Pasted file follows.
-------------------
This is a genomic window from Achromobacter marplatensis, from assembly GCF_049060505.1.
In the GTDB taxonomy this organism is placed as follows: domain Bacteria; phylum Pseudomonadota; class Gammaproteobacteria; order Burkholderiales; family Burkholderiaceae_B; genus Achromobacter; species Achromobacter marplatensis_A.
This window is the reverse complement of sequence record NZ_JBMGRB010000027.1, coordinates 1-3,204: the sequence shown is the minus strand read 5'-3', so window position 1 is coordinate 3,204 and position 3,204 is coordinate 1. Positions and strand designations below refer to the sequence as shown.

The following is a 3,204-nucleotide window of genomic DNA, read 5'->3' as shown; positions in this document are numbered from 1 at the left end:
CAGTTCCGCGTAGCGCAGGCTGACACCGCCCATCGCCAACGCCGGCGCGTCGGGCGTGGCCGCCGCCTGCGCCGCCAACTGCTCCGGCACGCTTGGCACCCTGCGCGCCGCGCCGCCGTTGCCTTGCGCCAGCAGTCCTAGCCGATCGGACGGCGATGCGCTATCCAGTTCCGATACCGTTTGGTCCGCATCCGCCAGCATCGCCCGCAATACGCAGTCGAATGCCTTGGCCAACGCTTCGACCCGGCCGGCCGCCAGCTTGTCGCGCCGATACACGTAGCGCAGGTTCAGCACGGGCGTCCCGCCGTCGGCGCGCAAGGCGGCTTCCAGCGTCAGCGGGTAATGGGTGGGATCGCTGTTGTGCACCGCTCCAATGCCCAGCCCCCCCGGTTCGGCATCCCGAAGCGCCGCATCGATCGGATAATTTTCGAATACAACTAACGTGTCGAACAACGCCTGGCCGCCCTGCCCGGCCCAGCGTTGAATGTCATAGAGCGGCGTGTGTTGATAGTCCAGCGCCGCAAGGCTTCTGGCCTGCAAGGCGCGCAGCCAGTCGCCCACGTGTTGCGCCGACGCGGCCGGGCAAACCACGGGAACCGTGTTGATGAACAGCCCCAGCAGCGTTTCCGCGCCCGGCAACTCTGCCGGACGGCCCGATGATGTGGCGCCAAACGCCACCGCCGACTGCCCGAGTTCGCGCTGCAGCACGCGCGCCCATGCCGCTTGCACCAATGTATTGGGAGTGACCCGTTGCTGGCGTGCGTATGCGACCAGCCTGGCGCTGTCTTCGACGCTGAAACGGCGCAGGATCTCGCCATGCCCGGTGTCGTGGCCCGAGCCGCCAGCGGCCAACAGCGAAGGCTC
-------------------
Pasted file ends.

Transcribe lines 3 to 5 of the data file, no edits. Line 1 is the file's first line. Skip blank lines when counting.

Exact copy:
This window is the reverse complement of sequence record NZ_JBMGRB010000027.1, coordinates 1-3,204: the sequence shown is the minus strand read 5'-3', so window position 1 is coordinate 3,204 and position 3,204 is coordinate 1. Positions and strand designations below refer to the sequence as shown.

The following is a 3,204-nucleotide window of genomic DNA, read 5'->3' as shown; positions in this document are numbered from 1 at the left end:
CAGTTCCGCGTAGCGCAGGCTGACACCGCCCATCGCCAACGCCGGCGCGTCGGGCGTGGCCGCCGCCTGCGCCGCCAACTGCTCCGGCACGCTTGGCACCCTGCGCGCCGCGCCGCCGTTGCCTTGCGCCAGCAGTCCTAGCCGATCGGACGGCGATGCGCTATCCAGTTCCGATACCGTTTGGTCCGCATCCGCCAGCATCGCCCGCAATACGCAGTCGAATGCCTTGGCCAACGCTTCGACCCGGCCGGCCGCCAGCTTGTCGCGCCGATACACGTAGCGCAGGTTCAGCACGGGCGTCCCGCCGTCGGCGCGCAAGGCGGCTTCCAGCGTCAGCGGGTAATGGGTGGGATCGCTGTTGTGCACCGCTCCAATGCCCAGCCCCCCCGGTTCGGCATCCCGAAGCGCCGCATCGATCGGATAATTTTCGAATACAACTAACGTGTCGAACAACGCCTGGCCGCCCTGCCCGGCCCAGCGTTGAATGTCATAGAGCGGCGTGTGTTGATAGTCCAGCGCCGCAAGGCTTCTGGCCTGCAAGGCGCGCAGCCAGTCGCCCACGTGTTGCGCCGACGCGGCCGGGCAAACCACGGGAACCGTGTTGATGAACAGCCCCAGCAGCGTTTCCGCGCCCGGCAACTCTGCCGGACGGCCCGATGATGTGGCGCCAAACGCCACCGCCGACTGCCCGAGTTCGCGCTGCAGCACGCGCGCCCATGCCGCTTGCACCAATGTATTGGGAGTGACCCGTTGCTGGCGTGCGTATGCGACCAGCCTGGCGCTGTCTTCGACGCTGAAACGGCGCAGGATCTCGCCATGCCCGGTGTCGTGGCCCGAGCCGCCAGCGGCCAACAGCGAAGGCTC